Online fruit retailer BingoBox has opened 10 automated checkout stores in China and plans to open 5,000 more in the next 12 months.

With the increasing popularity of facial recognition technology, business intelligence software and mobile payments in China, online retailers are moving from the web to the physical world by opening stores that are as self-service as their websites.

Zhongshan BingoBox technology Co. is among the pioneers, having opened 10 self-checkout convenience stores it calls Box since June 2016.

The stores have no employees. Consumers scan a QR code on their smartphones to enter a store and check out at self-service registers with Alipay or WeChat Pay, two popular Chinese online payment options. Products carry wireless radio frequency identification (RFID) tags that identify what each consumer is buying without the shopper scanning each item, reducing the time needed to check out.

I am super happy about the news of Amazon Go, because before people seldom would believe what I do is possible.

The company opened its first store in Zhongshan, a Chinese city of 3 million residents in southern China, and BingoBox says tens of thousands of consumers have visited the store, with 80% of orders coming from repeat customers. Theft has not been a problem, according to the company.

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An unstaffed BingoBox convenience store.

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Before moving into bricks and mortar, BingoBox primarily sold fruit online to consumers in five cities, and it moved into offline self-service to facilitate order pickup. “We created many lockers near residential buildings so that consumers can pick up the products they ordered online on their way home. The strong demand from those lockers inspired us to invent Box, which aims to make it easier for consumers to shop,” founder and CEO Chilam Chan tells Internet Retailer.

The company plans to open 5,000 automated-checkout stores in the next 12 months, focusing on high-end residential communities or college campus.

The operating costs of an automated store are less than one-eighth that of a traditional convenience stores, Chan says. “The cost of operating a Box, include rent, labor, electricity, internet, etc., is less than 2,500 yuan ($375) per month,” Chan says.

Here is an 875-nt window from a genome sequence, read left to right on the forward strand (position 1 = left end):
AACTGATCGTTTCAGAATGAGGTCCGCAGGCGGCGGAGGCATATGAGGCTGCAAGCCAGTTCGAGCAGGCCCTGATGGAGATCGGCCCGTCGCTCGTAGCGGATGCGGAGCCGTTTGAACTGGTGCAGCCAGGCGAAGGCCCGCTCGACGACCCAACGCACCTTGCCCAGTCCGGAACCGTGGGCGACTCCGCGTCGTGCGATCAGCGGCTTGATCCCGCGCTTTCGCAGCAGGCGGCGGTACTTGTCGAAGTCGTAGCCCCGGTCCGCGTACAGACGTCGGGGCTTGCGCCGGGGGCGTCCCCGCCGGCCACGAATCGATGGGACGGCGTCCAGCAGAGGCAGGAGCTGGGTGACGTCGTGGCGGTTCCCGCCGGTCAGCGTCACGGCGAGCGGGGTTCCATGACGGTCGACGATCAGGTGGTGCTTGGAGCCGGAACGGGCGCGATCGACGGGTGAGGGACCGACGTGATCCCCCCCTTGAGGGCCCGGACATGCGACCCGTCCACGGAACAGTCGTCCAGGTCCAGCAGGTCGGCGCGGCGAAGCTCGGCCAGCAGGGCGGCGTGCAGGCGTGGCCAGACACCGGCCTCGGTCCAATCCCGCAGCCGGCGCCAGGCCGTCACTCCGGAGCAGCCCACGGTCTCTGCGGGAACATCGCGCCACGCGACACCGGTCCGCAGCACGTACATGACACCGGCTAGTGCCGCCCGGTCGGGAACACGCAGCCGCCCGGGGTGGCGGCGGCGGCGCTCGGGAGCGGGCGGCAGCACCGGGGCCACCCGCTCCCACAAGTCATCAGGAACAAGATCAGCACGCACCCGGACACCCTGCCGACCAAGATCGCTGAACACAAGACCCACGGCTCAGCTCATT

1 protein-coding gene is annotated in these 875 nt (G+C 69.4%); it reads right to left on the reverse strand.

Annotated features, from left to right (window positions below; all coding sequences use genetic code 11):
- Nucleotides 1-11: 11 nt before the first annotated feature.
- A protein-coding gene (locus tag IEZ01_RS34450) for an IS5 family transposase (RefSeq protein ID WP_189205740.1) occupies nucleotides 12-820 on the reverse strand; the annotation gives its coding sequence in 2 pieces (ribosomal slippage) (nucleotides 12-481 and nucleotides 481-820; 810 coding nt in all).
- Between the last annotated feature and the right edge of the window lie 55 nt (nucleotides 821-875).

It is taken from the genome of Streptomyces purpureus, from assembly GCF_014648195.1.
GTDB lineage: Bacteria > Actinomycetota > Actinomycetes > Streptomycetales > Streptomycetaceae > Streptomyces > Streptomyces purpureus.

The store looks like a small mobile home with a floor-to-ceiling glass window. It covers about 20 square meters (215 square feet) and carries about 500 items, including sodas, potato chips and household goods.

Mobile payments have become mainstream for online payment in China, and 71% of Alipay online payment transactions in 2016 were done through a mobile phone, according to Alipay’s operator Ant Financial Service Group. Ant Financial is affiliated with China’s leading e-commerce company, Alibaba Group Holding Ltd.

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Convenience stores are growing rapidly in China, making them a likely choice for testing new retail technology. Convenience store sales increased by 14% in 2016, compared with overall retail market growth of only 10.9%, according to China’s Ministry of Commerce.

China’s two biggest online retail companies, Alibaba and JD.com Inc., No.1 in the Internet Retailer China 500, also have announced unmanned store tests as they seek to increase sales from offline channels.

Alibaba recently launched an unmanned coffee shop in China that uses RFID technology and mobile payment technology that’s similar to what BingoBox employs. (While Alibaba’s big online marketplaces account for about three-quarters of online retail purchases in China, Alibaba is not ranked in the China 500 because it is not the merchant of record for any of the sales on sites like Taobao and Tmall.)

In the United States, Amazon.com Inc., No. 1 in the Internet Retailer 2017 Global 1000, is testing a cashier-less store in Seattle called Amazon Go where Amazon employees can shop for groceries and prepared food. “I am super happy about the news of Amazon Go, because before people seldom would believe what I do is possible,” Chan says.

French retailer Groupe Auchan SA and several venture capital firms, including GGV Capital, invested 100 million yuan ($15 million) in BingoBox in a series A financing round in July.

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